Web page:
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Soto v. Garfield County Sheriff's Office

United States District Court, W.D. Oklahoma

August 27, 2019

CURRY J. SOTO, Plaintiff,
v.
GARFIELD COUNTY SHERIFF'S OFFICE et al., Defendants.

          OPINION AND ORDER

          CHARLES B. GOODWIN UNITED STATES DISTRICT JUDGE

         Plaintiff Curry J. Soto, a state prisoner appearing pro se and proceeding in forma pauperis, brings this action pursuant to 42 U.S.C. § 1983, alleging violation of his constitutional rights. See Compl. (Doc. No. 1). Upon review of Plaintiff's Complaint, the Court finds that certain of the claims asserted by Plaintiff should be dismissed for failure to state a claim upon which relief may be granted.

         I. Standard of Review and the Court's Screening Obligation

         The Court is obliged to conduct an initial review of Plaintiff's Complaint to identify its cognizable claims and to dismiss the pleading, or any portion thereof, that is frivolous, malicious, fails to state a claim upon which relief may be granted, or seeks monetary relief from a defendant who is immune from such relief. See 28 U.S.C. §§ 1915(e)(2)(B), 1915A(b)(1), 42 U.S.C. § 1997e(c). A pro se litigant's complaint must be liberally construed. Estelle v. Gamble, 429 U.S. 97, 106 (1976). The broad construction of a pro se plaintiff's allegations does not, however, “relieve the plaintiff of the burden of alleging sufficient facts on which a recognized legal claim could be based.” Hall v. Bellmon, 935 F.2d 1106, 1110 (10th Cir. 1991).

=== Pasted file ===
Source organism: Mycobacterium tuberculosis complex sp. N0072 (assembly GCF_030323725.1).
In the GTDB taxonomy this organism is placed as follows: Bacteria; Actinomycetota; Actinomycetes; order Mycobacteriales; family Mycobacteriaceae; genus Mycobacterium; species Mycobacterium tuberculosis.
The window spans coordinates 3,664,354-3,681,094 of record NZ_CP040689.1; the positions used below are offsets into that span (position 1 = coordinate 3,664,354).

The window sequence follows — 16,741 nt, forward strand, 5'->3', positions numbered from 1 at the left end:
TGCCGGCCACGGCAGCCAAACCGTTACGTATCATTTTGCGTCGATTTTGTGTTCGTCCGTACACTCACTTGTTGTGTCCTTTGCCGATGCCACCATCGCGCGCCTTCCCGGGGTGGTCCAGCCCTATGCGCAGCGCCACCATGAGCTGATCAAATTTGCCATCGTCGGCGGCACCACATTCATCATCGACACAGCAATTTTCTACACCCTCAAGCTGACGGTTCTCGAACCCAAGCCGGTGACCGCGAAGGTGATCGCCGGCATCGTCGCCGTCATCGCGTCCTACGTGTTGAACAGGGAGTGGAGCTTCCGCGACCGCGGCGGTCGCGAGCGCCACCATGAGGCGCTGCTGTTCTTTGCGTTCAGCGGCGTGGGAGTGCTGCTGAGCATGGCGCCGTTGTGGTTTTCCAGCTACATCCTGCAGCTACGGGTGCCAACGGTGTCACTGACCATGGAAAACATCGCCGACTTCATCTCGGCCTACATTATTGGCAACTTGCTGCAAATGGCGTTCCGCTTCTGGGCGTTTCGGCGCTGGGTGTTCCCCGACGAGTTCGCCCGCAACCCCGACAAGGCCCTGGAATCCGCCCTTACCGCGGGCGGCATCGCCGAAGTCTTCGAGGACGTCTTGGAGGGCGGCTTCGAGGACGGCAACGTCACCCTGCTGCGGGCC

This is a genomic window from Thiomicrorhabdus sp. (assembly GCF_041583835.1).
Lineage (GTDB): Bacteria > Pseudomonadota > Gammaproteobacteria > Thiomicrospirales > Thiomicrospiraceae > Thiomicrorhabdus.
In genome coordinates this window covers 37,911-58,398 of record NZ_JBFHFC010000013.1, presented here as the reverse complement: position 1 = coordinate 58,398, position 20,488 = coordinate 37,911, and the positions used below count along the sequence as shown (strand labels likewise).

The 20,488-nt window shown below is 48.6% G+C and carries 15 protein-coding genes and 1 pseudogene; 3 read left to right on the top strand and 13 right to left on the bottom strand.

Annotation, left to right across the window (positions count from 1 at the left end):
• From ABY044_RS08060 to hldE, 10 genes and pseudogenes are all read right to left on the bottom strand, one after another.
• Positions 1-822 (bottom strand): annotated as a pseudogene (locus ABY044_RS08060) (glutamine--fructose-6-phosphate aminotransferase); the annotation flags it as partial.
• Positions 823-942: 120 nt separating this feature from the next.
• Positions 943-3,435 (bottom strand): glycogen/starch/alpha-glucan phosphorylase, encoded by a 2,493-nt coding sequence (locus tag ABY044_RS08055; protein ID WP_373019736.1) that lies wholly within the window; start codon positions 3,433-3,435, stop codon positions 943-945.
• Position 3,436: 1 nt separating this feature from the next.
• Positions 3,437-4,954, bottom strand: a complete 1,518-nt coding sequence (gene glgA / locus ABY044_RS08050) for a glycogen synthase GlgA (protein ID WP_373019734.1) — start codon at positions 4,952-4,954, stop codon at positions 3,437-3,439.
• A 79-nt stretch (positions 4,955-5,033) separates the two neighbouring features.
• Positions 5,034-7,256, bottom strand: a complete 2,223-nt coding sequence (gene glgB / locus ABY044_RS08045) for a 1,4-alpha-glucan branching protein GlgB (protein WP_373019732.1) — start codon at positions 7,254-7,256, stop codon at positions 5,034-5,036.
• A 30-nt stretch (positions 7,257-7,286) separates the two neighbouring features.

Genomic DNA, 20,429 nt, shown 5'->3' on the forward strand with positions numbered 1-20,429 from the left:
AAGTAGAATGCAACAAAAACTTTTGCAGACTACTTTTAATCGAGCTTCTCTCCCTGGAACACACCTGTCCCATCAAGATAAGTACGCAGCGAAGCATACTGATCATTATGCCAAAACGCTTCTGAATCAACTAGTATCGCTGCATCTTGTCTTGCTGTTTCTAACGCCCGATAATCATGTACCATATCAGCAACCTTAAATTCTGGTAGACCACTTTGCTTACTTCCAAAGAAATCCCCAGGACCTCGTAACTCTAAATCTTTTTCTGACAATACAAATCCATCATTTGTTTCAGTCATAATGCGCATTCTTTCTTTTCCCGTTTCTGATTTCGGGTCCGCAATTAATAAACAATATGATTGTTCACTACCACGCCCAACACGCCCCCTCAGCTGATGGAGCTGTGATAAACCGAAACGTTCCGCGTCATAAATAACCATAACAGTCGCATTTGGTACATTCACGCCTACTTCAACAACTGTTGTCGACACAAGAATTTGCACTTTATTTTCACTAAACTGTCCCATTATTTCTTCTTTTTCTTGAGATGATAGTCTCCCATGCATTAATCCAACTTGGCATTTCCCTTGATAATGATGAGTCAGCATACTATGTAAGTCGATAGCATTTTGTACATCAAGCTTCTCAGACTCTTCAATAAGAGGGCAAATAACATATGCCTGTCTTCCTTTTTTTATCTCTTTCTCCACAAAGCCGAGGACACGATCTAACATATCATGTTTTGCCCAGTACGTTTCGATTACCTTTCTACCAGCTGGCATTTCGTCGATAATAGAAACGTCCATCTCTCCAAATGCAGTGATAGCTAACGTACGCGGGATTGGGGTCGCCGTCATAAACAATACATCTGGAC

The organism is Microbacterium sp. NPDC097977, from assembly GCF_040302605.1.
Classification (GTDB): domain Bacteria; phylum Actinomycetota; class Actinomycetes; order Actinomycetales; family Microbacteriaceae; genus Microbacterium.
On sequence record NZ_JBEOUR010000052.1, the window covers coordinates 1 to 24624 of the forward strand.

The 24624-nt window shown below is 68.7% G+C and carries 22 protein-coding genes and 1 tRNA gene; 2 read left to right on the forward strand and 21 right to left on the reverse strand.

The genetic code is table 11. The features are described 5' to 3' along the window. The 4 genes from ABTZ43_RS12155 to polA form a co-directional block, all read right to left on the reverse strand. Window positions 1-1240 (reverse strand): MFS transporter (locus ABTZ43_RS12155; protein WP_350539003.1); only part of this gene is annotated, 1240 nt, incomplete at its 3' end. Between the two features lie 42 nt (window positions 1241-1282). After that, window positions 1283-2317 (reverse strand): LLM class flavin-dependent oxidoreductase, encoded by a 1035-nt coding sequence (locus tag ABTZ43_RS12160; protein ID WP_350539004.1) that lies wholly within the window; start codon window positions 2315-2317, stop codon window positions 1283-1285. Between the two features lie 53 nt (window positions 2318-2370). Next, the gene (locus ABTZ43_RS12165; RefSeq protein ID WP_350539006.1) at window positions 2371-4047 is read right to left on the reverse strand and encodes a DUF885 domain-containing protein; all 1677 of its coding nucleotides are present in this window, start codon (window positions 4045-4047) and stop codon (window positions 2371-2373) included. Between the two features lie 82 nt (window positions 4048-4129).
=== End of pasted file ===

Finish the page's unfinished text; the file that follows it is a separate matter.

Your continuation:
A complaint fails to state a claim upon which relief may be granted when it lacks factual allegations sufficient “to raise a right to relief above the speculative level on the assumption that all the allegations in the complaint are true (even if doubtful in fact).” Bell Atl. Corp. v. Twombly, 550 U.S. 544, 555 (2007) (footnote and citation omitted). In evaluating whether a plaintiff has stated a valid claim, the Court “accept[s] as true all well-pleaded factual allegations in the complaint and view[s] them in the light most favorable to the plaintiff.” Burnett v. Mortg. Elec. Registration Sys., Inc., 706 F.3d 1231, 1235 (10th Cir. 2013); see also Kay v. Bemis, 500 F.3d 1214, 1217-18 (10th Cir. 2007) (applying Rule 12(b)(6) standard to review of a dismissal under § 1915(e)(2)(B)(ii)). Bare legal conclusions in a complaint are not entitled to the assumption of truth; “they must be supported by factual allegations” to state a claim for relief. Ashcroft v. Iqbal, 556 U.S. 662, 679 (2009).

         II. Plaintiff's Allegations

         Plaintiff's Complaint names seven Defendants: Sheriff Jerry Niles, Deputy Chance, Deputy Bishop, Supervisor Vanessa, and Assistant Jail Administrator Marcus (collectively, the “Individual Defendants”); and Garfield County Detention Facility (“GCDF”) and the Garfield County Sheriff's Department (collectively, the “County Defendants”). See Compl. at 1, 5-6, 9.[1] Liberally construing the complaint, the undersigned has assumed for purposes of preliminary review that the Individual Defendants are sued in both their official and individual capacities.[2] Plaintiff seeks the termination of the Individual Defendants from their employment, as well as money damages. See Id. at 9, 10, 12.